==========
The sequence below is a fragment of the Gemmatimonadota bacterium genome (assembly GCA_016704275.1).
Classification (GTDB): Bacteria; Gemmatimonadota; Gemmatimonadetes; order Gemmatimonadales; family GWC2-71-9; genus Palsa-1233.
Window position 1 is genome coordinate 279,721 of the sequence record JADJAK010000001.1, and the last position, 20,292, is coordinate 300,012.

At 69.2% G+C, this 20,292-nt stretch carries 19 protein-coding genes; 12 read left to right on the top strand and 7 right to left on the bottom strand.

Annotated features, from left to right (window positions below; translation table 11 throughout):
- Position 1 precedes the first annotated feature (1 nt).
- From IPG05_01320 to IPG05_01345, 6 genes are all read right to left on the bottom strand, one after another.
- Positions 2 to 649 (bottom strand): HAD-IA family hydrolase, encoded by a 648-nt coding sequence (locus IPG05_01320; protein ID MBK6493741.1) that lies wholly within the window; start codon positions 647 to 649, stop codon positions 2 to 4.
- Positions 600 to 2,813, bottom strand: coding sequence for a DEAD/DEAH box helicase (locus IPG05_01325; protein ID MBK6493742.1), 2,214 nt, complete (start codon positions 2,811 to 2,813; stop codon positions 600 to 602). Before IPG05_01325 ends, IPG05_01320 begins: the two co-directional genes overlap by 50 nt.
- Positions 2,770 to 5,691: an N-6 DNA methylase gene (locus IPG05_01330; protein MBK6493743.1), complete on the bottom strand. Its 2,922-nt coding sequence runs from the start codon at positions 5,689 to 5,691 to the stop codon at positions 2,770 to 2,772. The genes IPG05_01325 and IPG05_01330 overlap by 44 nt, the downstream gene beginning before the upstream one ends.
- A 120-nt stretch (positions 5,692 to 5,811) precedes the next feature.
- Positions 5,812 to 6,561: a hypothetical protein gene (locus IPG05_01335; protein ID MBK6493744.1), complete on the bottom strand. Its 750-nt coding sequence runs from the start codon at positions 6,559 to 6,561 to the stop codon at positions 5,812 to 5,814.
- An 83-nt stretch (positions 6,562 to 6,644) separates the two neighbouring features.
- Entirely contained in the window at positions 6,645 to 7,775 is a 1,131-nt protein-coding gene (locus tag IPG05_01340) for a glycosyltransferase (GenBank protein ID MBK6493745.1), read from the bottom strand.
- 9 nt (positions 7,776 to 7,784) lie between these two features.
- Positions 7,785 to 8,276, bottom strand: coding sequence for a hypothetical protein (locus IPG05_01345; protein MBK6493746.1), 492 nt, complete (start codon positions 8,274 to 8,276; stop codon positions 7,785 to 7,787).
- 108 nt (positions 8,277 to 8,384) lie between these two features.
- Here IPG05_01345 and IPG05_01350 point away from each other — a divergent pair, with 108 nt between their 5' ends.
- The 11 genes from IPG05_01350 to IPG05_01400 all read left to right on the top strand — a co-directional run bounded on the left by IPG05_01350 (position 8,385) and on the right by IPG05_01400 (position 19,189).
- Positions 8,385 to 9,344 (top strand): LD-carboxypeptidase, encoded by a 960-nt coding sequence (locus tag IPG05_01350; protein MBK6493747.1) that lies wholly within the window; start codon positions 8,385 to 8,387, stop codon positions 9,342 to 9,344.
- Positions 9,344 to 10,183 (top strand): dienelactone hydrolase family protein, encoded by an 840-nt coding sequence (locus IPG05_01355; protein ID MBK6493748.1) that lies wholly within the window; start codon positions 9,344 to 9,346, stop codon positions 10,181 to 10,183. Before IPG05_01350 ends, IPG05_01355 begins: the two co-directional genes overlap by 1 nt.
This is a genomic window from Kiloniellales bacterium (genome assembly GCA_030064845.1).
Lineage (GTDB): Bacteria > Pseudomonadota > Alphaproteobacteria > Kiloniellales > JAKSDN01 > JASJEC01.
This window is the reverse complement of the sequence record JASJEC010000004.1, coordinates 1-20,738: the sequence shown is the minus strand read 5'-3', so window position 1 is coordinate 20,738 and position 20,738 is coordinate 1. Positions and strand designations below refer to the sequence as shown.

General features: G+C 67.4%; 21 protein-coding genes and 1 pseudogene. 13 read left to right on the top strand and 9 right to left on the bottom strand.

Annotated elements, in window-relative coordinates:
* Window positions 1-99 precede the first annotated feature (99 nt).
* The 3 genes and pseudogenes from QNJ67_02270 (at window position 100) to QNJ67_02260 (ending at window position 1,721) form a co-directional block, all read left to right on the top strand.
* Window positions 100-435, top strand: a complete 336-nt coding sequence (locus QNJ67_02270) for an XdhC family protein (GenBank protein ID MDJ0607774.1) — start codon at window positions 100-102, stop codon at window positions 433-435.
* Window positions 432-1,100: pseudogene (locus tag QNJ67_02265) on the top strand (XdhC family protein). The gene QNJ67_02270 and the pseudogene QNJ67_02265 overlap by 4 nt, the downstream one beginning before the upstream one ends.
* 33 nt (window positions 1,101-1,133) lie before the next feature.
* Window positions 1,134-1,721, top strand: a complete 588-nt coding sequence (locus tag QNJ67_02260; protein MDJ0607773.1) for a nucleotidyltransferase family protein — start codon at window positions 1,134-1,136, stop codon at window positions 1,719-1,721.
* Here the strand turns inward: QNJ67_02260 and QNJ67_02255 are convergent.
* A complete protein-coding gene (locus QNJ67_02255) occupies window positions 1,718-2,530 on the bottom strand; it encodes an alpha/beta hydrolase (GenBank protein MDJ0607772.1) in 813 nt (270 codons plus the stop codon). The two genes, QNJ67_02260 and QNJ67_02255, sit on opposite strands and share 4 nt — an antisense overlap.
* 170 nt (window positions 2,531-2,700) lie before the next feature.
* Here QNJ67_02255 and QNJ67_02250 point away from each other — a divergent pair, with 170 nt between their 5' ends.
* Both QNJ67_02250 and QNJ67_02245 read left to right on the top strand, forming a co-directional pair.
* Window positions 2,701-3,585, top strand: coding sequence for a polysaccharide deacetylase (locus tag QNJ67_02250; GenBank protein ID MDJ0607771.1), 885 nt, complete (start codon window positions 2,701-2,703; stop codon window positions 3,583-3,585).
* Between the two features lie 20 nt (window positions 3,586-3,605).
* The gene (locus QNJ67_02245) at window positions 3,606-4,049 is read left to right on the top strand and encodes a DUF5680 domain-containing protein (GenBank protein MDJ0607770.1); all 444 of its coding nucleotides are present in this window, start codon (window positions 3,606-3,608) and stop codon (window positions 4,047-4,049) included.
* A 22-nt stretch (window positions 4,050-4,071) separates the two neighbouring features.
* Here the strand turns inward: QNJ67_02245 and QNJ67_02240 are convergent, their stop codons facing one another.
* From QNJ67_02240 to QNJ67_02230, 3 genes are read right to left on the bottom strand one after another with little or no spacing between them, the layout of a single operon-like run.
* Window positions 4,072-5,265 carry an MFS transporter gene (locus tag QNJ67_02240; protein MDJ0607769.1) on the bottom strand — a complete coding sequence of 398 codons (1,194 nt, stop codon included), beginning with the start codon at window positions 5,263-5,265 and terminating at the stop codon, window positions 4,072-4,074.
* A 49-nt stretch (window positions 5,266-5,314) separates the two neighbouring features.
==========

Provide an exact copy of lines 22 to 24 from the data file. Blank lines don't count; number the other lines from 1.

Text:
This is a genomic window from Kiloniellales bacterium (genome assembly GCA_030064845.1).
Lineage (GTDB): Bacteria > Pseudomonadota > Alphaproteobacteria > Kiloniellales > JAKSDN01 > JASJEC01.
This window is the reverse complement of the sequence record JASJEC010000004.1, coordinates 1-20,738: the sequence shown is the minus strand read 5'-3', so window position 1 is coordinate 20,738 and position 20,738 is coordinate 1. Positions and strand designations below refer to the sequence as shown.